At a morning press conference, he detailed four proposals from the Mexican government to the United States aimed at structurally preventing illegal immigration from Central America and the Caribbean.
He said the first task is for the U.S. Congress to approve a development and welfare cooperation plan that allocates $20 billion to Latin American and Caribbean countries.
The second concerns the legalization of at least 10 million Latinos who have worked in the United States for more than 10 years.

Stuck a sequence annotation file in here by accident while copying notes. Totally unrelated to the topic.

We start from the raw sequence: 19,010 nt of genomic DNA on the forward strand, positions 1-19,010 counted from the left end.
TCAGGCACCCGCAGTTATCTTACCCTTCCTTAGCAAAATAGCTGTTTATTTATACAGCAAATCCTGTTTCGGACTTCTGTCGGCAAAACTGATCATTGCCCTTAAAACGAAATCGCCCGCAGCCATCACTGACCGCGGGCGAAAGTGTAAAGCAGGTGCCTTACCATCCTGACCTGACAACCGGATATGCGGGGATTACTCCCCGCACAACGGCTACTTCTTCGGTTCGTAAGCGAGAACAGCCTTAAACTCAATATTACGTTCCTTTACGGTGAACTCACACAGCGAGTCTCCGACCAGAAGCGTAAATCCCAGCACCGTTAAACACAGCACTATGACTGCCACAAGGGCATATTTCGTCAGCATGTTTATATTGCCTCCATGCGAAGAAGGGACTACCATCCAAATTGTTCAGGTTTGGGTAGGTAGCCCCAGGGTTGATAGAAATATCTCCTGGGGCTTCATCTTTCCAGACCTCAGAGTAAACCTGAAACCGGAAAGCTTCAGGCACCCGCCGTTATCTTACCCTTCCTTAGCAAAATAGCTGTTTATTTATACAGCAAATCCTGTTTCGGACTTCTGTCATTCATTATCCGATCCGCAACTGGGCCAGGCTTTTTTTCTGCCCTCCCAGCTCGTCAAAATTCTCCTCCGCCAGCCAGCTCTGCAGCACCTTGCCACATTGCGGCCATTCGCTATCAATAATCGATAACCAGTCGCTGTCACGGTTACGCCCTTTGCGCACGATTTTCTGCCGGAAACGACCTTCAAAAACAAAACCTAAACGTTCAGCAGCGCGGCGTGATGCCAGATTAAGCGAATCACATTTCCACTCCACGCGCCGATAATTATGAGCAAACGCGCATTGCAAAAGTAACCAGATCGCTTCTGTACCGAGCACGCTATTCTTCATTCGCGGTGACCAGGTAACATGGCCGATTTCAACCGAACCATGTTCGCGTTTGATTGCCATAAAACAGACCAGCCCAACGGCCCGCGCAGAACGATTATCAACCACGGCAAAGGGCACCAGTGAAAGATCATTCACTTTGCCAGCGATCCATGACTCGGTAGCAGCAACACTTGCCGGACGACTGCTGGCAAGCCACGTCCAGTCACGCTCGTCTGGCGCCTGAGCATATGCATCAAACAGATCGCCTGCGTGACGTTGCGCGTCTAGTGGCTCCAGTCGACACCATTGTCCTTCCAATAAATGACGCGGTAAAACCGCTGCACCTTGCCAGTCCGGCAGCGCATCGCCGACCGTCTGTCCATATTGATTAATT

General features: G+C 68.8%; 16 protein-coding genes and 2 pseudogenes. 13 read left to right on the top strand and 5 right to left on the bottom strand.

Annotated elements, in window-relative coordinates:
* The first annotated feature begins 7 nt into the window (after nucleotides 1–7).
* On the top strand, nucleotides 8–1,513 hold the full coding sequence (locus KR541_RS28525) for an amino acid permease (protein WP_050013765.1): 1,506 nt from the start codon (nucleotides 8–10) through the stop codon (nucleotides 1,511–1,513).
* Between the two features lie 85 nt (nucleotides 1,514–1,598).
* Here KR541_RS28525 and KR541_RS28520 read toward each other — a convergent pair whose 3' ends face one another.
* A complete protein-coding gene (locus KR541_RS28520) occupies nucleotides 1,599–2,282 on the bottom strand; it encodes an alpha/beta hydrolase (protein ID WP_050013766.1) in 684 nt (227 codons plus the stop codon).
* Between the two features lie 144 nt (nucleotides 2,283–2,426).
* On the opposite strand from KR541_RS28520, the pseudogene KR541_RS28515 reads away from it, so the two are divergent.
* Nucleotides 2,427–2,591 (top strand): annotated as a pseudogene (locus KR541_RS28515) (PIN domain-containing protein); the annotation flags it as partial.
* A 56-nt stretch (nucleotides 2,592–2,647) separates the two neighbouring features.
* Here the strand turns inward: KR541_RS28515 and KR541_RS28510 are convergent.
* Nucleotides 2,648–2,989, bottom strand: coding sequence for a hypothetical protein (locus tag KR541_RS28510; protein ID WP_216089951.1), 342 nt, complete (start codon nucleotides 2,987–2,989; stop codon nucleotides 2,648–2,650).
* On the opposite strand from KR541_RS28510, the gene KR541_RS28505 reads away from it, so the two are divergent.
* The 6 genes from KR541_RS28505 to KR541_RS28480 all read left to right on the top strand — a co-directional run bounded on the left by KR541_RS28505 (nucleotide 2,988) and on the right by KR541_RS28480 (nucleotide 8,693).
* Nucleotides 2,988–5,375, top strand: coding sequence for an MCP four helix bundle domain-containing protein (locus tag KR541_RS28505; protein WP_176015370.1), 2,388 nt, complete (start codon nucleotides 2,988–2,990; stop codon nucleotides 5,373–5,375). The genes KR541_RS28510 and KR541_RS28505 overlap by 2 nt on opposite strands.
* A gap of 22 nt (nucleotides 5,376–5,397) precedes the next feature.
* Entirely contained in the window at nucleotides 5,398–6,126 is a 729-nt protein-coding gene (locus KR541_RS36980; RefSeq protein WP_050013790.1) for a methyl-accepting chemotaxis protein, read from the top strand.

The third is to suspend the blockade against Cuba and begin to establish a bilateral relationship of dialogue and respect.
The fourth measure is to lift all sanctions on Venezuela. In this regard, he mentioned the recent kidnappings in Tamaulipas state, in which 26 citizens of the country became victims.
They proposed these approaches to Secretary of State Antony Blinken; Homeland Security Secretary Alejandro Mayorkas and Presidential Homeland Security Adviser Elizabeth Sherwood-Randall met in December.
The CEO stressed that the Mexican government is currently promoting the conclusion of agreements with relevant countries to work together and implement support plans.
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